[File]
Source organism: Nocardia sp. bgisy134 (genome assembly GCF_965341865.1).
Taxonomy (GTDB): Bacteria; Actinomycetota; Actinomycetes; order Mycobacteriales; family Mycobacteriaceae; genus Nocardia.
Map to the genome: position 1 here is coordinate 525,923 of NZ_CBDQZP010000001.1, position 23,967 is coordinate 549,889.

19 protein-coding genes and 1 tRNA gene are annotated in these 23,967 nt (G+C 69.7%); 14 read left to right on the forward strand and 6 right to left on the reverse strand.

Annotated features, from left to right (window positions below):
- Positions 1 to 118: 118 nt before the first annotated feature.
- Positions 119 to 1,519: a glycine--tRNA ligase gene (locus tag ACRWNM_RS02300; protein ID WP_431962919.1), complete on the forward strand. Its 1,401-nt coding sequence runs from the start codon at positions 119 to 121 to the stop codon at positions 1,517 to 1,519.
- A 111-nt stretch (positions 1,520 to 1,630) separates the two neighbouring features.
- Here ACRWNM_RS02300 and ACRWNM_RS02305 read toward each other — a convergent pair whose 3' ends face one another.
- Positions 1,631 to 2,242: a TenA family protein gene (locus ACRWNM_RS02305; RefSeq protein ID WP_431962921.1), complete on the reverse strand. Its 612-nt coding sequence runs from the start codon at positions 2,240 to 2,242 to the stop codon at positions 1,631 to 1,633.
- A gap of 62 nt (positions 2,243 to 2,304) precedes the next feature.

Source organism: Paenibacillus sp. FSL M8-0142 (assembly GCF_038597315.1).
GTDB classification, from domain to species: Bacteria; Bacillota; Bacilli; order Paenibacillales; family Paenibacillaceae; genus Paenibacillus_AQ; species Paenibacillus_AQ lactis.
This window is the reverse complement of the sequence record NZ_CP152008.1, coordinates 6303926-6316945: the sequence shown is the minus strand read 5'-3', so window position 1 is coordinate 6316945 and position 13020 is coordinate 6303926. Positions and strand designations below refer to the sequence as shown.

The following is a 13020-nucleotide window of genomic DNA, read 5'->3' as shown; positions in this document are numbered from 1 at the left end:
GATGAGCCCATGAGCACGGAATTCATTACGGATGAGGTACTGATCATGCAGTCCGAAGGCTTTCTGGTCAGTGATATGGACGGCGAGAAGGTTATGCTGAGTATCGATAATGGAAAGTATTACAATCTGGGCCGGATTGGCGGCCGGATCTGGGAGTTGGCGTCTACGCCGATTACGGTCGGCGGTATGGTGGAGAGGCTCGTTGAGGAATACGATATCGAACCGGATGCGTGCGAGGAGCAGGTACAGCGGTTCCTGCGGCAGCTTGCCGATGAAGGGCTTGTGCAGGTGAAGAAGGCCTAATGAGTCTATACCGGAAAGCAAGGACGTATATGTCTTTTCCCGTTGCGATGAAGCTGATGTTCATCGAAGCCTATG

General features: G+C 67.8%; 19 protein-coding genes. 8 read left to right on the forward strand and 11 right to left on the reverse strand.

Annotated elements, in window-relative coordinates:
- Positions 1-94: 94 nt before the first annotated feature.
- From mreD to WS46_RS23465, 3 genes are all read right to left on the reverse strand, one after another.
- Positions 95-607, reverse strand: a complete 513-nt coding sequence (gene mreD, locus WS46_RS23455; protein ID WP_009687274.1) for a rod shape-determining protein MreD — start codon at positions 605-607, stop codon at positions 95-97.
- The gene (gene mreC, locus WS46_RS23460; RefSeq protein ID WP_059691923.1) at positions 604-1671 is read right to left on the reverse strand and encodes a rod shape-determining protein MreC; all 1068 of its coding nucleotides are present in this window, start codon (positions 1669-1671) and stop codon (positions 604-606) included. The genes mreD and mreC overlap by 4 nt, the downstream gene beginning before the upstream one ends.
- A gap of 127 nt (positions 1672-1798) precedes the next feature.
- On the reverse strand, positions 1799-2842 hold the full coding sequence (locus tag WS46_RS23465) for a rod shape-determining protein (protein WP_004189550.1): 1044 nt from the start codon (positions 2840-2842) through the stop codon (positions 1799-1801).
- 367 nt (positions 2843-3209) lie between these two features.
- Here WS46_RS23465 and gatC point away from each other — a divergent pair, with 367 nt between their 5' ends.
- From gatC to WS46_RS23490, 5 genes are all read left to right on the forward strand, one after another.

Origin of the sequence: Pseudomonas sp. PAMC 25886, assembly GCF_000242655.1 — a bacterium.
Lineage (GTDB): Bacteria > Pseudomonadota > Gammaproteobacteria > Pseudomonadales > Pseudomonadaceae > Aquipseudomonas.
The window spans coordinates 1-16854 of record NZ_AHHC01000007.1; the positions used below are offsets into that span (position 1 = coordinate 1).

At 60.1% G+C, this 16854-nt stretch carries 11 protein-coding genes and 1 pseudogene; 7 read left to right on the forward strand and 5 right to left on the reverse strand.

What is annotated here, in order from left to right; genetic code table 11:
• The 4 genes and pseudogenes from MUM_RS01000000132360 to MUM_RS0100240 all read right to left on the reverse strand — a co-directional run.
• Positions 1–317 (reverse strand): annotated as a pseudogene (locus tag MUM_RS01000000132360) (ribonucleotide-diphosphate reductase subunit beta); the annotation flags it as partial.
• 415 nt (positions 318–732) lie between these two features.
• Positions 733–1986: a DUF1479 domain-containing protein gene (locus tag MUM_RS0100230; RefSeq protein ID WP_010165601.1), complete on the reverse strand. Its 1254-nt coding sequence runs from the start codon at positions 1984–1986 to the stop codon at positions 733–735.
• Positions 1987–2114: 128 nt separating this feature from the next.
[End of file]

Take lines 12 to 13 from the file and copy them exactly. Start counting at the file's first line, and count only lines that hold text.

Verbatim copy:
Source organism: Paenibacillus sp. FSL M8-0142 (assembly GCF_038597315.1).
GTDB classification, from domain to species: Bacteria; Bacillota; Bacilli; order Paenibacillales; family Paenibacillaceae; genus Paenibacillus_AQ; species Paenibacillus_AQ lactis.